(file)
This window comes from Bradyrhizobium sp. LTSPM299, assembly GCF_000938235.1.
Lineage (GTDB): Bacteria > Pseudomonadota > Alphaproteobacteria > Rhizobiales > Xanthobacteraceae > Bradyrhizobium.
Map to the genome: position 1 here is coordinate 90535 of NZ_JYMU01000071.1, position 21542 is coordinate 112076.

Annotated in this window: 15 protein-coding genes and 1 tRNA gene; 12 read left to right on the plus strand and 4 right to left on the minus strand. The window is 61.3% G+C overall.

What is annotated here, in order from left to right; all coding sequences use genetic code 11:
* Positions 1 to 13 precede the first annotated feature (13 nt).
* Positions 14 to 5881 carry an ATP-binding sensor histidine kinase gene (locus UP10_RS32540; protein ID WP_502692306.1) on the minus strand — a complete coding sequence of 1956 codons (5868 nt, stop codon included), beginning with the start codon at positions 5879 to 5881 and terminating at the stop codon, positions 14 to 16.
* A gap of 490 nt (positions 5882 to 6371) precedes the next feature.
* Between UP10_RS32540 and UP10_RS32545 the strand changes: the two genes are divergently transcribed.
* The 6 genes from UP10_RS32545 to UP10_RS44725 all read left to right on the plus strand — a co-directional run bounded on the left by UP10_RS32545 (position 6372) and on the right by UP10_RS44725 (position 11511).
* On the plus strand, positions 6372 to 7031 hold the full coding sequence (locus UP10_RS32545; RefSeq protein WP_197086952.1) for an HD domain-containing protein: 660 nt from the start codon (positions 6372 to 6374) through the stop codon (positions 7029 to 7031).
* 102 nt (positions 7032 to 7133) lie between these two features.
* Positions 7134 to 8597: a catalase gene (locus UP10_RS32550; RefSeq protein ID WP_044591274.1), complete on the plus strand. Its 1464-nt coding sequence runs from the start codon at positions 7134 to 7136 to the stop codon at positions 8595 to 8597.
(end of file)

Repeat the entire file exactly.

This window comes from Bradyrhizobium sp. LTSPM299, assembly GCF_000938235.1.
Lineage (GTDB): Bacteria > Pseudomonadota > Alphaproteobacteria > Rhizobiales > Xanthobacteraceae > Bradyrhizobium.
Map to the genome: position 1 here is coordinate 90535 of NZ_JYMU01000071.1, position 21542 is coordinate 112076.

Annotated in this window: 15 protein-coding genes and 1 tRNA gene; 12 read left to right on the plus strand and 4 right to left on the minus strand. The window is 61.3% G+C overall.

What is annotated here, in order from left to right; all coding sequences use genetic code 11:
* Positions 1 to 13 precede the first annotated feature (13 nt).
* Positions 14 to 5881 carry an ATP-binding sensor histidine kinase gene (locus UP10_RS32540; protein ID WP_502692306.1) on the minus strand — a complete coding sequence of 1956 codons (5868 nt, stop codon included), beginning with the start codon at positions 5879 to 5881 and terminating at the stop codon, positions 14 to 16.
* A gap of 490 nt (positions 5882 to 6371) precedes the next feature.
* Between UP10_RS32540 and UP10_RS32545 the strand changes: the two genes are divergently transcribed.
* The 6 genes from UP10_RS32545 to UP10_RS44725 all read left to right on the plus strand — a co-directional run bounded on the left by UP10_RS32545 (position 6372) and on the right by UP10_RS44725 (position 11511).
* On the plus strand, positions 6372 to 7031 hold the full coding sequence (locus UP10_RS32545; RefSeq protein WP_197086952.1) for an HD domain-containing protein: 660 nt from the start codon (positions 6372 to 6374) through the stop codon (positions 7029 to 7031).
* 102 nt (positions 7032 to 7133) lie between these two features.
* Positions 7134 to 8597: a catalase gene (locus UP10_RS32550; RefSeq protein ID WP_044591274.1), complete on the plus strand. Its 1464-nt coding sequence runs from the start codon at positions 7134 to 7136 to the stop codon at positions 8595 to 8597.